Subject: Re: The Cheese, The Cheese!
Hi Patricia and Ziners,

Patricia Edson wrote:

> The actual point
>on whether they are legal is the length of
>time they have been aged. Therefore, the
>greatest cheeses (brie, camembert, reblochon,
>etc.)are, strictly speaking, illegal. BUT I
>have also never had a problem with them.

I think it is not the ageing but the pasteurisation - though that varies from country to country.

For Canada

cheese is allowed except if packed in whey up to 20 kg max per person even if a country is affected by foot and mouth disease

For the US and

there is an issue with unpasteurised cheese from foot and mouth disease infected countries - forbidden to import and advice to travellers not consume for the sake of their own health.

>From the US APHIS (Animal and Plant Health Inspection Service) site - the organisation's aim is keeping the United States free from destructive animal and plant pests and diseases that currently affect other countries.

They advise to always declare everything so that an assessment can be made by inspectors. Travelers are often surprised when told that their one little piece of fruit or meat can cause serious damage. In fact, one prohibited item carelessly discarded has the potential to wreak havoc on American crops. For example, it's quite likely that a traveler carried in the wormy fruit that first brought the Mediterranean fruit flies to California. The fight to eradicate this pest still costs America taxpayers millions of dollars each year.

And, although there hasn't been a case of foot-and-mouth disease in the United States since 1929, the threat of this disease from countries outside the U.S. remains. A single link of sausage contaminated with the dreaded virus could devastate the U.S. livestock business. Economists agree that an outbreak today would cost farmers and consumers billions of dollars in lost production, higher food prices, and lost export markets.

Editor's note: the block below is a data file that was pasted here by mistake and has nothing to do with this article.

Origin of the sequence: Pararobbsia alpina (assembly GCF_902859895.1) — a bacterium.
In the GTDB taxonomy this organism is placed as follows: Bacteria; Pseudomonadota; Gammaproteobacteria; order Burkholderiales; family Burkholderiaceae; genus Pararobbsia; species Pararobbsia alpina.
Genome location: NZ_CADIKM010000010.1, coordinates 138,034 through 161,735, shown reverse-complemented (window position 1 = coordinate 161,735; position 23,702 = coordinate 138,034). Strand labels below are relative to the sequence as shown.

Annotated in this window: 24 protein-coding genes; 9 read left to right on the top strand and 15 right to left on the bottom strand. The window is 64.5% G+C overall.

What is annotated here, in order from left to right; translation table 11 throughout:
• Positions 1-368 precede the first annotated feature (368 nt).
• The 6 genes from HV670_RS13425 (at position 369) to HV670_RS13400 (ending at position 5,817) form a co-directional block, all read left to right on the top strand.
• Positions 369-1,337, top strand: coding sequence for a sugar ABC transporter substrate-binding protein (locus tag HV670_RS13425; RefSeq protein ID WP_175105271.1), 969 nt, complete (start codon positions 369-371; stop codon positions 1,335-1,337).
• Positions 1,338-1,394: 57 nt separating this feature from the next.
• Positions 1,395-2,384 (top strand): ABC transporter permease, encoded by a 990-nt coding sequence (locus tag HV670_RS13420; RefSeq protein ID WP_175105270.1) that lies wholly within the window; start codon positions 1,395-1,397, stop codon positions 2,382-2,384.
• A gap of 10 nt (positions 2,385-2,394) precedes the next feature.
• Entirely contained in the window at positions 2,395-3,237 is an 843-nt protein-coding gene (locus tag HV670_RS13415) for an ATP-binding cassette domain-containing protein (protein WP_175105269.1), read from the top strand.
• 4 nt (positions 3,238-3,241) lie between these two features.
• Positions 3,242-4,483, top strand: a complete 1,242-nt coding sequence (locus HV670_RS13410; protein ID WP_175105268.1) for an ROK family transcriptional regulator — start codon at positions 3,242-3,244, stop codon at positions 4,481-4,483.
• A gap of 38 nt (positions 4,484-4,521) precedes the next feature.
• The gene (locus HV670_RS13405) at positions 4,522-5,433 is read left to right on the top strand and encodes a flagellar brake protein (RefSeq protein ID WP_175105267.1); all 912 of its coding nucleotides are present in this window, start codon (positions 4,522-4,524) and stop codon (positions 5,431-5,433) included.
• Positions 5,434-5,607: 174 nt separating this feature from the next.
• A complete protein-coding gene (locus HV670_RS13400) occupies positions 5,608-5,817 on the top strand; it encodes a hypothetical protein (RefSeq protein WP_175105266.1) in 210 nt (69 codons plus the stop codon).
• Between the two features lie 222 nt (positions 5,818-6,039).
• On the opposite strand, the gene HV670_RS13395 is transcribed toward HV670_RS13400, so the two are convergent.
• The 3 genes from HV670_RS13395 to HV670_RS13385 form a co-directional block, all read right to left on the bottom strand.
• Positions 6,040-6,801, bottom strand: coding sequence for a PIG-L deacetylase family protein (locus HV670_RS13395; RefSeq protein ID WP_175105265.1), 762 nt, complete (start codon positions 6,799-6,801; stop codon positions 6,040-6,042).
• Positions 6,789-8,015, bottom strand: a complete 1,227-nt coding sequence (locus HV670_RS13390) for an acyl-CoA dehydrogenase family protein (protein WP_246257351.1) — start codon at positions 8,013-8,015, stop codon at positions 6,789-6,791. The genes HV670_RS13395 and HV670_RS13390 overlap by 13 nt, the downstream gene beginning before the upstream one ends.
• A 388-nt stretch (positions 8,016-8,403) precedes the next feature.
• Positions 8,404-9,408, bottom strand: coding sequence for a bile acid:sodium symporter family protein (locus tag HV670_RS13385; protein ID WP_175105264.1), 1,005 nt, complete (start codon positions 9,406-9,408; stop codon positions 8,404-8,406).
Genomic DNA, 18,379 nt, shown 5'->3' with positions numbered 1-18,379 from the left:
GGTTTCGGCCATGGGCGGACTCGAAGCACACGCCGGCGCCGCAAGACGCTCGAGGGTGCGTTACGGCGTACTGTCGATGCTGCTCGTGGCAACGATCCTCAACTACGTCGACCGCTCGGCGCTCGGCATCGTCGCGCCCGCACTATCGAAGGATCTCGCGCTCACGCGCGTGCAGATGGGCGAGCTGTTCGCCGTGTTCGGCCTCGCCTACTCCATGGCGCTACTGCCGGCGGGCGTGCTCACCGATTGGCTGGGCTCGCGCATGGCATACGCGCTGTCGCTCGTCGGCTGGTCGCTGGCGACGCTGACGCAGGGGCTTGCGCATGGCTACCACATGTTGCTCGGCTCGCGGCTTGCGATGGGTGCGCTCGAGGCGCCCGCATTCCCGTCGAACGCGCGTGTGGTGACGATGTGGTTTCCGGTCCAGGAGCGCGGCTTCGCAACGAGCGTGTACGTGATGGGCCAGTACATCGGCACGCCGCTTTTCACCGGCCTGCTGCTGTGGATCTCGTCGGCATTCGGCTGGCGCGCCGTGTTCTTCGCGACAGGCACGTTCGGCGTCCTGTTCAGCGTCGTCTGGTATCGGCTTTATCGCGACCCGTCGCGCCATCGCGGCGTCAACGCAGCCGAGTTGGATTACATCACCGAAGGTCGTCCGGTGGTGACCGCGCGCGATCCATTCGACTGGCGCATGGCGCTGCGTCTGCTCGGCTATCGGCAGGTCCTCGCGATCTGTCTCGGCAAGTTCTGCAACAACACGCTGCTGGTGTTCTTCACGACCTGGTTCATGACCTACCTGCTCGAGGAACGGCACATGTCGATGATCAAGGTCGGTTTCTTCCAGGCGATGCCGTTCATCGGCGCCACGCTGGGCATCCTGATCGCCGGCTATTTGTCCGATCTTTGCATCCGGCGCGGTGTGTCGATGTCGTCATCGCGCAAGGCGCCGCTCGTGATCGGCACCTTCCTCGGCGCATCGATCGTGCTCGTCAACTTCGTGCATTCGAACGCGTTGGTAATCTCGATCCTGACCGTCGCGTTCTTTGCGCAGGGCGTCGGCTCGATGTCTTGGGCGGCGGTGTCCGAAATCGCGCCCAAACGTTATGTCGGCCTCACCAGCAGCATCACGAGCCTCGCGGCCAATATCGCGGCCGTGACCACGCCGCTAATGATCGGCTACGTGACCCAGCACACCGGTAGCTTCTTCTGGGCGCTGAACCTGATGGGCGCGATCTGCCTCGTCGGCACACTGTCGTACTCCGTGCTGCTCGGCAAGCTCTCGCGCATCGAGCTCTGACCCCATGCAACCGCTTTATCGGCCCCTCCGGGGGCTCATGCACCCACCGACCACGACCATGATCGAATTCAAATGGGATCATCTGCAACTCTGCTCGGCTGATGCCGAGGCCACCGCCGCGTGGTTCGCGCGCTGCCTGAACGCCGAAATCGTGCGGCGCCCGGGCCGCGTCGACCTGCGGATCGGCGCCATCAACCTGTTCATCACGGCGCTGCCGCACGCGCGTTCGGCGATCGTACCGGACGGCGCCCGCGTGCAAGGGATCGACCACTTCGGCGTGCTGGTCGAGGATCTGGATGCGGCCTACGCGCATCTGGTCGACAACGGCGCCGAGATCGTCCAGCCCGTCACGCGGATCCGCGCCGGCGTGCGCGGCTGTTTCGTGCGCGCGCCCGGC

APHIS don't mention cheese one way or the other (they have a list of approved products which for example includes truffles.

They suggest you contact the US consulate in the country of origin for up to date information.

For Australia a truly appalling web site to find anything on cheese but ... . all food must be declared . dairy products are a quarantine concern and can only be imported if they meet specific import conditions

However, a 1999 press release states Dairy products made from unpasteurised milk will now be allowed provided they come from countries/zones that are free from a number of diseases such as tuberculosis, brucellosis and FMD. (FMD = foot & mouth disease I assume).

France is currently free of foot and mouth disease acording to

End conclusion - if it were me and I wanted to bring back cheese

this is the sort of research I would do. I wouldn't ask my friends but I would go to the authorities. It is not as easy as it could be. I think I would rather eat the cheese in France :-)

Regards Anne Canberra, Australia